• Disclaimer: I am not an expert on flexibility. However, these are all stretches I learned from certified personal trainers, yoga instructors, and contortionists.
  • Warm Up: Spend 10-15 minutes warming up. You can do chest circles, shoulder rolls, cat/cow poses.
  • Be mindful: Your spine is important, take special care and rest days.
  • Questions? I’ve hyperlinked to video tutorials from professionals for most poses.

1. Cat/Cow Pose (Howcast, 2012)

Inhale into Cat Pose, exhale as you round your back for Cow Pose. Rotate between both poses 3 times.

Cat Cow Pose

2. Downward Dog (Yoga with Adriene, 2012)

Press into the ground with your hands and draw your hips back. Hold for 3-5 breaths.

Screen Shot 2016-07-15 at 12.03.44 PM

3. Cobra Pose (Yoga with Adriene, 2013)

Inhale as you press up. Focus on lengthening your spine. Gently twist side to side to warm up your low back.

Screen Shot 2016-07-15 at 12.05.55 PM

4. Cobra Kicks

Once in cobra, I like to bend each leg. Bend each leg two times and hold for 3-5 breaths. Then, press your hips back for Puppy Dog.


5. Puppy Dog Pose (Ekhart Yoga, 2010)

Keep your hips over your knee as you drop your chest down. Hold for 3-5 breaths.

Puppy Dog Pose

6. Camel Pose Rotations

Using a gentle rotation to grab both ankles, lead with the arm in the direction you plan to go. Sweep out the opposite direction. Repeat 3 times in each direction.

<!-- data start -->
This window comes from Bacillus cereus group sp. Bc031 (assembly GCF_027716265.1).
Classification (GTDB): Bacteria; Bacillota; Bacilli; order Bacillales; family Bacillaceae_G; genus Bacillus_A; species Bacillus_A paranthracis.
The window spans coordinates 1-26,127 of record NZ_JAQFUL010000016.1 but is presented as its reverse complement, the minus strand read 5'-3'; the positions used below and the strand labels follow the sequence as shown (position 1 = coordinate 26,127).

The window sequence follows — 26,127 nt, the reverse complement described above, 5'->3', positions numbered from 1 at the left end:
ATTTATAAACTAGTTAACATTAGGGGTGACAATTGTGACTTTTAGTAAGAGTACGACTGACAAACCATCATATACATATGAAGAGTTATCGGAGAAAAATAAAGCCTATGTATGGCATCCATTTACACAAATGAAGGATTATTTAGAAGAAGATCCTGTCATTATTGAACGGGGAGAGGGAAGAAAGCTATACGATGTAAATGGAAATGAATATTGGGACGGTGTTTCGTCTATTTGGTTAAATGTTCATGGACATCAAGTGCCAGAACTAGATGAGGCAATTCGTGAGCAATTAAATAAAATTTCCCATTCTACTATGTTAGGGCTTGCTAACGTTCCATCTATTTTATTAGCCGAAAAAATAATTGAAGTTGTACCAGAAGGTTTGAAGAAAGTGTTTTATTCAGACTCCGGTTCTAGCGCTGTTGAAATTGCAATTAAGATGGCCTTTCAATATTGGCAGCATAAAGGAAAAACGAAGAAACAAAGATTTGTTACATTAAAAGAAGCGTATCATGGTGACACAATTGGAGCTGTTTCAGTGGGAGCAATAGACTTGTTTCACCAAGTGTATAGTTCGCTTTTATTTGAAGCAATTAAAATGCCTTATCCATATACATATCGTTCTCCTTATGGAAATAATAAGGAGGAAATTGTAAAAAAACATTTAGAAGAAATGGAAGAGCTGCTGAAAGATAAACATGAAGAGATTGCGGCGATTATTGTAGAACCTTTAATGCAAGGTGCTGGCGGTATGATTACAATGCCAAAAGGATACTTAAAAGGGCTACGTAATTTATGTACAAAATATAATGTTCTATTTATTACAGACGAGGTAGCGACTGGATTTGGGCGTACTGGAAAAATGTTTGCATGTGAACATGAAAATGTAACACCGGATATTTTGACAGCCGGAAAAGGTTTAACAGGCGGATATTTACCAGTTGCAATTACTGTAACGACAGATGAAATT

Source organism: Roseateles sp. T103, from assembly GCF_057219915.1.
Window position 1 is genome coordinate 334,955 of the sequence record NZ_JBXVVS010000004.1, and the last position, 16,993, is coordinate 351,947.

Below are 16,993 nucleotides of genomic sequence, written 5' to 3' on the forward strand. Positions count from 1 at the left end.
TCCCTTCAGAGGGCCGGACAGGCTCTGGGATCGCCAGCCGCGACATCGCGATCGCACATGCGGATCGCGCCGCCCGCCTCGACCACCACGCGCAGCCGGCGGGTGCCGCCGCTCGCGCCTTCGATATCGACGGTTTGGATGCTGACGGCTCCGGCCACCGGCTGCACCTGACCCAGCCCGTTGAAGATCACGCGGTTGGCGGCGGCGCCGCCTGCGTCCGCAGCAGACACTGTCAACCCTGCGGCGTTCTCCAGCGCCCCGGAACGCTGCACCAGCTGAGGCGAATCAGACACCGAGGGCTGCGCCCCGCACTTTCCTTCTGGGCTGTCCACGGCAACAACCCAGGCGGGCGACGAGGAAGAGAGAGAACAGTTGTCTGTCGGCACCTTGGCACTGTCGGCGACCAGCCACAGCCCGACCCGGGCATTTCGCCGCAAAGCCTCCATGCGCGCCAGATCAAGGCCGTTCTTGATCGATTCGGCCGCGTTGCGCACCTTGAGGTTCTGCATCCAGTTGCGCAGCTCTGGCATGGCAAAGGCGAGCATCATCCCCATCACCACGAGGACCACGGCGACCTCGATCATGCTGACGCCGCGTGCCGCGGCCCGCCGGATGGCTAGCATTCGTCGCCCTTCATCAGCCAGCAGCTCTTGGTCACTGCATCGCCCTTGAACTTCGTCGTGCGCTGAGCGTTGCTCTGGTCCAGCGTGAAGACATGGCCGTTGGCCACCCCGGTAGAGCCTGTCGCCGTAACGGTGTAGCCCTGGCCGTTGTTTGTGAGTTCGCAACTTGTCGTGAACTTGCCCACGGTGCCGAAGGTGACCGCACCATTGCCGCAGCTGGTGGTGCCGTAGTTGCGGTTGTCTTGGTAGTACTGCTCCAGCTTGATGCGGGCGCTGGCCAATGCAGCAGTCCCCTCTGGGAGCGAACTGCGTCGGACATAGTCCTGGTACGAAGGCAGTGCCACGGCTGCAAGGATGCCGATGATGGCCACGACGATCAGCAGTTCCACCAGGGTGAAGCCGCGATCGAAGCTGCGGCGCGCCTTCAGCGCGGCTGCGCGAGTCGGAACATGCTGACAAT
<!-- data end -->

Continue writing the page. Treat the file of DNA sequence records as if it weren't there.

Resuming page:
7. Camel Pose (BeFiT, 2013)

Gently reach back for your ankles or feet. Hold for 3-5 breaths. Repeat 3 times.

Screen Shot 2016-07-18 at 7.26.00 PM

8. Wheel Pose (, 2013)

Press up into wheel pose. Hold for 3-5 breaths. See video tutorial for proper form.

Wheel Pose

9. Plow Pose

Keep arms and palms down to your sides, pike both legs to roll overhead. See video for leg variations. As you unroll, pike legs together and unroll one vertebrae at a time.


10. Feet to Head: Lower Down from Camel Pose

Work on lowering down with your back muscles. If this feels too challenging, practice with walking your hands down a wall. Feeling bendy?  Reach overhead for the ground and walk hands in towards your feet.


How often to stretch?

I do the stretches listed above for 20-40 minutes three days a week. 

Happy bending!

Melissa Barker

P.S., This is the 3rd post in my series on flexibility, for more see  5 Secrets to Flexibility Training and 15 Stretches for Splits.

Read more from the Digital Drinkers 

15 Stretches for Splits, and Tips for Sharing Your Practice | 5 Secrets to Flexibility Training, and Building a Following | Surviving a Beer Fest    |     Investing In A Home, Part 1      |     The Portland Trail Blazers Brand      |   Training For My First 1/2 Marathon



Howcast. “How to Do a Cat Cow Pose for Energy | Yoga.” Online video clip. YouTube. YouTube, 23 June 2012. Web. 14 July 2016.

Yoga with Adriene. “Downward Dog – Downward Facing Dog Yoga Pose.” Online video clip. YouTube. YouTube, 12 December 2012. Web. 14 July 2016.

Yoga with Adriene. “Cobra Pose – Yoga With Adriene.” Online video clip. YouTube. YouTube, 16 January 2013. Web. 14 July 2016.

Ekhart Yoga. “Yoga, the Puppy Dog Pose.” Online video clip. YouTube. YouTube, 1 March 2010. Web. 14 July 2016.

BeFiT. “Jillian Michaels: Yoga Camel Pose” Online video clip. YouTube. YouTube, 24 March 2013. Web. 14 July 2016. “How To Do Wheel Pose – Yoga Pros on Yoga Poses.” Online video clip. YouTube. YouTube, 29 June 2013. Web. 14 July 2016.

Books on a Screen?